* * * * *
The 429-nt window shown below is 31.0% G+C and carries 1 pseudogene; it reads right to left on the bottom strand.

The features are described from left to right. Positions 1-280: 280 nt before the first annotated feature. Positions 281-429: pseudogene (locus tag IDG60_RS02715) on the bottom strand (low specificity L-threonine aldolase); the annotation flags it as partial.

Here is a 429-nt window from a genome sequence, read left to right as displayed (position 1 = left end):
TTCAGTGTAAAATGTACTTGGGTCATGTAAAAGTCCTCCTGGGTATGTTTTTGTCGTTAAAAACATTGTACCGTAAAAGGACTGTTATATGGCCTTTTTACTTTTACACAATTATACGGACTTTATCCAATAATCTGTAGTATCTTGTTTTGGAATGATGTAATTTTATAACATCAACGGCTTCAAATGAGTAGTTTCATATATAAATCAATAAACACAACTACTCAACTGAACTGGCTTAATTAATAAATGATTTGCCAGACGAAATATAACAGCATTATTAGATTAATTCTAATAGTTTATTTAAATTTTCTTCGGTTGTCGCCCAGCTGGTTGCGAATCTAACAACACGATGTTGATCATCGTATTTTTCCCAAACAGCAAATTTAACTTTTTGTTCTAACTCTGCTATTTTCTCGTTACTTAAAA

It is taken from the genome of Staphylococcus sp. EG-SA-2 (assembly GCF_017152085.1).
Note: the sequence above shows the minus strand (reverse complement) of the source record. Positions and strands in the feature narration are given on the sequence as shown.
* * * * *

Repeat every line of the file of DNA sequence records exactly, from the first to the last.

The 429-nt window shown below is 31.0% G+C and carries 1 pseudogene; it reads right to left on the bottom strand.

The features are described from left to right. Positions 1-280: 280 nt before the first annotated feature. Positions 281-429: pseudogene (locus tag IDG60_RS02715) on the bottom strand (low specificity L-threonine aldolase); the annotation flags it as partial.

Here is a 429-nt window from a genome sequence, read left to right as displayed (position 1 = left end):
TTCAGTGTAAAATGTACTTGGGTCATGTAAAAGTCCTCCTGGGTATGTTTTTGTCGTTAAAAACATTGTACCGTAAAAGGACTGTTATATGGCCTTTTTACTTTTACACAATTATACGGACTTTATCCAATAATCTGTAGTATCTTGTTTTGGAATGATGTAATTTTATAACATCAACGGCTTCAAATGAGTAGTTTCATATATAAATCAATAAACACAACTACTCAACTGAACTGGCTTAATTAATAAATGATTTGCCAGACGAAATATAACAGCATTATTAGATTAATTCTAATAGTTTATTTAAATTTTCTTCGGTTGTCGCCCAGCTGGTTGCGAATCTAACAACACGATGTTGATCATCGTATTTTTCCCAAACAGCAAATTTAACTTTTTGTTCTAACTCTGCTATTTTCTCGTTACTTAAAA

It is taken from the genome of Staphylococcus sp. EG-SA-2 (assembly GCF_017152085.1).
Note: the sequence above shows the minus strand (reverse complement) of the source record. Positions and strands in the feature narration are given on the sequence as shown.